The power of Scotland

Scotland used to be run from afar by tweedy old men with a whisky in one hand and a fishing-rod in the other. Not any more. As the election campaign launches this week, a younger generation is gathering to form Edinburgh's New Establishment

Some cities just aren't designed to be fashionable. Take Anchorage, for instance, or Spitsbergen. Or Aberdeen, where even the prostitutes wear six layers of sturdy, windproof clothing. And think, for a moment, of the logistics of hipness in Edinburgh. Scotland's capital may be beautiful, but you try wearing a wraparound skirt in the most efficient wind-tunnel on earth. Kitten heels on cobbled streets, slippy dresses in a rainstorm, elaborate curler-work in a force 10 gale - it just doesn't work. No wonder Edinburgh's split personality always used to be characterised as "fur coat and nae knickers".

Scotland's capital has always seemed foreign in its own land. It prides itself on its "cosmopolitan" atmosphere, but - barring the seasonal convulsions of the Festival and Hogmanay - cosmopolitan usually just means anglicised. Despite this, the political, cultural and economic events of the past few years have begun a subtle shift. In less than a year's time, Scotland will have its own parliament based at Holyrood and a set of MSPs who - depending on one's point of view - are either new! fresh! exciting! or alarmingly untried. And with them comes the hint that Edinburgh's weatherbeaten respectability may soon be slipping into something much more revealing.

If nothing else, the promised parliament is already rejuvenating central Edinburgh. Not only does the capital get the pounds 50m parliament building (likened by its architect to a ship, likened by its enemies to a shipwreck), but it gets all the peripheral perks as well. The new National Museum of Scotland has just opened to much admiring fanfare, Sean Connery is currently negotiating with Sony to build a new film studio on the city outskirts and - despite a recent move to Delta House in Glasgow - the Scottish Labour Party "will probably go" to Edinburgh in the near future. The BBC is also debating the site for its new headquarters; rumour is that it will remain in Glasgow, if only because a move eastwards would seem too painfully pointed.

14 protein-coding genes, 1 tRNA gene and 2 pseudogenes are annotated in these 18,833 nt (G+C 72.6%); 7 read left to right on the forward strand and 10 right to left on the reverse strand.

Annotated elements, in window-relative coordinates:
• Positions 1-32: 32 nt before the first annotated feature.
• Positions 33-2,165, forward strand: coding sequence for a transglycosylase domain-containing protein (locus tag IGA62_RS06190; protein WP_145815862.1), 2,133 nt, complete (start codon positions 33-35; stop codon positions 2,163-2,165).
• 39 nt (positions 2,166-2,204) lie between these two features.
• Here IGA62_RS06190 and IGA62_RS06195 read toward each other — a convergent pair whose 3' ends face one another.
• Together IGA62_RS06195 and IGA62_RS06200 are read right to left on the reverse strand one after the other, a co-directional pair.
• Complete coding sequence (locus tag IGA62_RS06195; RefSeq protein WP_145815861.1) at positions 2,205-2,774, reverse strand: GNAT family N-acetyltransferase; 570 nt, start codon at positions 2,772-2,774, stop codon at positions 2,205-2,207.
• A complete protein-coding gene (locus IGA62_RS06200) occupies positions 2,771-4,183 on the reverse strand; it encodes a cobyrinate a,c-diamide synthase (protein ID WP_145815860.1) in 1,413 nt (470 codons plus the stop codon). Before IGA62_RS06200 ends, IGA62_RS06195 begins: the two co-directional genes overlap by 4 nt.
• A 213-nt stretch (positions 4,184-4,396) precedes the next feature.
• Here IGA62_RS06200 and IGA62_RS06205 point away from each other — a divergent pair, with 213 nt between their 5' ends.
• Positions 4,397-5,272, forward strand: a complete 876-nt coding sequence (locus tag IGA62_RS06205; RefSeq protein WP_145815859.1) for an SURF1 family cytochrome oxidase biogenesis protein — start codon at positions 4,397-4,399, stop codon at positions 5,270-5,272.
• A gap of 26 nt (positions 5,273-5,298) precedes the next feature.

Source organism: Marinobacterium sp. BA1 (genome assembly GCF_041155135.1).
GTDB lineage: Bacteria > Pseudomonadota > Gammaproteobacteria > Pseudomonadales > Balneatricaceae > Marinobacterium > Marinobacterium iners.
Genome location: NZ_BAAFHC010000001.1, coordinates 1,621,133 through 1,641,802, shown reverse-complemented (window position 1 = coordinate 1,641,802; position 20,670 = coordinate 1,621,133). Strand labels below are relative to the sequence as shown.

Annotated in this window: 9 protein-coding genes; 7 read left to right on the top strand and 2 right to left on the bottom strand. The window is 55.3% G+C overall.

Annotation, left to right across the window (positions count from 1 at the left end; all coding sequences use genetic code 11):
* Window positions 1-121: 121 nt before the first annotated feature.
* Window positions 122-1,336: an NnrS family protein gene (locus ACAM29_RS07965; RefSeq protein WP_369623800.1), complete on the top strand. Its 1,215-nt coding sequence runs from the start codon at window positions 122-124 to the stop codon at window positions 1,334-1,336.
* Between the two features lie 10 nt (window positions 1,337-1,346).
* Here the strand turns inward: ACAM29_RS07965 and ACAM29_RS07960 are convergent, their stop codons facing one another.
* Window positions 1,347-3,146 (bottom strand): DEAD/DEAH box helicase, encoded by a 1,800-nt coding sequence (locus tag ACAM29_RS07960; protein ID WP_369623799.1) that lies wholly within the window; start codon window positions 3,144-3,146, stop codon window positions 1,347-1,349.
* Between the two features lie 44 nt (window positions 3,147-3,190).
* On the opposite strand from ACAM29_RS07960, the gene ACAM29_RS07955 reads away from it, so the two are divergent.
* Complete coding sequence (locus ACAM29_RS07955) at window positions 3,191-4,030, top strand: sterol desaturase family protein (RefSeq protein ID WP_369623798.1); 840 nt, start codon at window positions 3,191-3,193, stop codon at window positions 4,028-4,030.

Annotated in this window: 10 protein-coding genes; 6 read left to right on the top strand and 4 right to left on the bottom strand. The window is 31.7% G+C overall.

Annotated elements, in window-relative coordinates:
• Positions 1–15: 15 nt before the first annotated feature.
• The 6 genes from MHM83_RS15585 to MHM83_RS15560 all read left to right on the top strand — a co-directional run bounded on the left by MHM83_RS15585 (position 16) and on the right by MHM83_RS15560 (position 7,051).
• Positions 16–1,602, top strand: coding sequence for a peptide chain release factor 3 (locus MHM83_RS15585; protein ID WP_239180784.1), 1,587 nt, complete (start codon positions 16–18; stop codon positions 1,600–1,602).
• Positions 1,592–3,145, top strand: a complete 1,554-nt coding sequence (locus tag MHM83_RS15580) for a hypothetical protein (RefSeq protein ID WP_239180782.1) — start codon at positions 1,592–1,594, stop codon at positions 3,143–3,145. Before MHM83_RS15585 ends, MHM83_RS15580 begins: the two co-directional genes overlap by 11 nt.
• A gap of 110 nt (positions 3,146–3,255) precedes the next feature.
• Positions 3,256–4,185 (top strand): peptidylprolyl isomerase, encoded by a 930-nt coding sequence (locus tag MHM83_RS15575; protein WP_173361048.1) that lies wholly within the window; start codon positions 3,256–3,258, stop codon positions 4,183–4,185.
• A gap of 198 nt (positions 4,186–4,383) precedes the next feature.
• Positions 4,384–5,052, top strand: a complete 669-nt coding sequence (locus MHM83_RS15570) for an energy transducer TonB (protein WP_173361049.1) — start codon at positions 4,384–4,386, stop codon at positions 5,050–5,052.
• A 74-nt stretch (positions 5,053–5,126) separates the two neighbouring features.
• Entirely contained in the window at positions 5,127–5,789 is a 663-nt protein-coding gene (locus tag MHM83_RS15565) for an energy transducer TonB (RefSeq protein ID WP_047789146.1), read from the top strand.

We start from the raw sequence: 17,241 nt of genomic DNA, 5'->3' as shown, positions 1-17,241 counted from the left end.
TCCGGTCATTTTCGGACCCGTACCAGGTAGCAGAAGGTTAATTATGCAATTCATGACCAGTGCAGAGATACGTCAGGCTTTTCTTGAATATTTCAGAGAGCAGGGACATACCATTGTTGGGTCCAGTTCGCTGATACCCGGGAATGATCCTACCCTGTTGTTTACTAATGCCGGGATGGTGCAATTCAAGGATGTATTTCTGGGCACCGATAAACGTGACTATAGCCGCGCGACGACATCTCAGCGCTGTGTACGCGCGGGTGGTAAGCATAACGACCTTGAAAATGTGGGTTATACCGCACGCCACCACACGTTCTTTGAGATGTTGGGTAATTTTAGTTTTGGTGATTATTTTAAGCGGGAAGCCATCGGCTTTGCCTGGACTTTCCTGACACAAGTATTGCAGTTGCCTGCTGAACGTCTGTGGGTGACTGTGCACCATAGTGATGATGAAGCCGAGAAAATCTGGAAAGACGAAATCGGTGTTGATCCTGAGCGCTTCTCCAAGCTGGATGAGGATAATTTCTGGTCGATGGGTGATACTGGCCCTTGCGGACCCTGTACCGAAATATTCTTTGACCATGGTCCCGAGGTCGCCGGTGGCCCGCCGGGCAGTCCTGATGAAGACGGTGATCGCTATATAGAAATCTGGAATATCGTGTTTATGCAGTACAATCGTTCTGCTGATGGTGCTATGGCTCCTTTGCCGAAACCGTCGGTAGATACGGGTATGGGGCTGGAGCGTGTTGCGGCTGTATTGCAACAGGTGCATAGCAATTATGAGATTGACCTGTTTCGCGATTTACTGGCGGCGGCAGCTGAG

Most lament the "unconstructive" rivalry between Scotland's two main cities; no one pretends it doesn't exist. But if Edinburgh's revival is dependent on the whims of institutions, Glasgow's culture has and will always come up from the street. Edinburgh has finance, Glasgow has commerce, Edinburgh has politics, Glasgow has fashion, Edinburgh has banks, Glasgow has sport, music, art, life. Glasgow has always been cool; the only surprise is that Edinburgh now has pretensions to cool.

Even if one were to take fashion - that old lodestone of economic well- being - something is happening to the city which still regards "sensible" as the greatest sartorial compliment one can pay. For decades, Edinburgh's chief contribution to clothing has been knee-length fawn gabardine; the city gave the impression of considering nice clothes if not quite the work of the devil then somehow morally suspect. If you wanted more than just floodwear and tartan trews, you swallowed hard, bought the train ticket west and went to a place where labels are considered not shameful but gorgeous. It may be some time before Edinburgh becomes the Milan of the North, but it is showing some signs of reconsidering.

The best example is George Street, the sandstone spine of the New Town. Five years ago it was home to a couple of respectable hotels, two bookshops, several banks and one or two clothes shops selling a collection of A-line skirts which looked as if they'd been boil-washed in rainclouds. Now there's a wood-and-aluminium bar every two paces, several of the smarter high street clothes shops have opened branches and the venerable Roxburgh Hotel is being revamped.

Andrew Radford was the first to move into the area, taking a pounds 20,000 loan to start the Atrium six years ago, and in the process began the reinvention of Edinburgh's eating. Previously, the city's food had been as stodgy as its reputation; now the inhabitants can dine in style from one end of the city to the other.